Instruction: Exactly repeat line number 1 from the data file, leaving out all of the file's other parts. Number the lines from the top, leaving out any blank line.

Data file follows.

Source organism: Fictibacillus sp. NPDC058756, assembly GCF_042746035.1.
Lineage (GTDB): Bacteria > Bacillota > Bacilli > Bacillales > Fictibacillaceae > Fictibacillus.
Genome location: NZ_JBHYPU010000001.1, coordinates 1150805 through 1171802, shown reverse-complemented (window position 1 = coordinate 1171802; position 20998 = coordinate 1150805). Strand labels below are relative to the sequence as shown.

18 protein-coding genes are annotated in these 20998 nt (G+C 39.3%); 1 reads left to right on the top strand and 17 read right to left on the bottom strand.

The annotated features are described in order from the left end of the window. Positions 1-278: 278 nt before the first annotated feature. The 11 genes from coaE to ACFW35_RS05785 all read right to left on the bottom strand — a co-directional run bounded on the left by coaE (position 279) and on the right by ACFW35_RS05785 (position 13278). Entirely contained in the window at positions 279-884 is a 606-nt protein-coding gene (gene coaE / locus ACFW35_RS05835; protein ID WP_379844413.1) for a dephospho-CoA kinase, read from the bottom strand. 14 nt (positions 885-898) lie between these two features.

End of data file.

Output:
Source organism: Fictibacillus sp. NPDC058756, assembly GCF_042746035.1.